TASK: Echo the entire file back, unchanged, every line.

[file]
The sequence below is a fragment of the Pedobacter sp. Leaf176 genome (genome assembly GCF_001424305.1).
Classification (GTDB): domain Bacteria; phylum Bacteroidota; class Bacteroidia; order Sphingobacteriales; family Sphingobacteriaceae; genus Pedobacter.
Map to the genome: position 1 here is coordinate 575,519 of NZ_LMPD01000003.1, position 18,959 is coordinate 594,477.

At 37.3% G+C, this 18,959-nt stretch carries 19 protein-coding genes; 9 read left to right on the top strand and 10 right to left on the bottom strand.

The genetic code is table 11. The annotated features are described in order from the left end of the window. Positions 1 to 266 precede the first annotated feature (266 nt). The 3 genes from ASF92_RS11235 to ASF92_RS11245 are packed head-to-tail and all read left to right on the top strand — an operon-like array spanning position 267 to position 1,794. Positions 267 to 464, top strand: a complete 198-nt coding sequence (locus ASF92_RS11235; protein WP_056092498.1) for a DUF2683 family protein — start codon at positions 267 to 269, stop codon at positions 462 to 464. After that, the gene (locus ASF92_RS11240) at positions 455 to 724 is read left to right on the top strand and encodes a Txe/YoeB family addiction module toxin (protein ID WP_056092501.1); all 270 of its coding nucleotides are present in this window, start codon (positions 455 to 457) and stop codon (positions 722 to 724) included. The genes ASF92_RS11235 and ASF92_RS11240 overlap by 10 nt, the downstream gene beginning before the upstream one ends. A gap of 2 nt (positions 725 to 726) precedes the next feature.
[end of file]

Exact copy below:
The sequence below is a fragment of the Pedobacter sp. Leaf176 genome (genome assembly GCF_001424305.1).
Classification (GTDB): domain Bacteria; phylum Bacteroidota; class Bacteroidia; order Sphingobacteriales; family Sphingobacteriaceae; genus Pedobacter.
Map to the genome: position 1 here is coordinate 575,519 of NZ_LMPD01000003.1, position 18,959 is coordinate 594,477.

At 37.3% G+C, this 18,959-nt stretch carries 19 protein-coding genes; 9 read left to right on the top strand and 10 right to left on the bottom strand.

The genetic code is table 11. The annotated features are described in order from the left end of the window. Positions 1 to 266 precede the first annotated feature (266 nt). The 3 genes from ASF92_RS11235 to ASF92_RS11245 are packed head-to-tail and all read left to right on the top strand — an operon-like array spanning position 267 to position 1,794. Positions 267 to 464, top strand: a complete 198-nt coding sequence (locus ASF92_RS11235; protein WP_056092498.1) for a DUF2683 family protein — start codon at positions 267 to 269, stop codon at positions 462 to 464. After that, the gene (locus ASF92_RS11240) at positions 455 to 724 is read left to right on the top strand and encodes a Txe/YoeB family addiction module toxin (protein ID WP_056092501.1); all 270 of its coding nucleotides are present in this window, start codon (positions 455 to 457) and stop codon (positions 722 to 724) included. The genes ASF92_RS11235 and ASF92_RS11240 overlap by 10 nt, the downstream gene beginning before the upstream one ends. A gap of 2 nt (positions 725 to 726) precedes the next feature.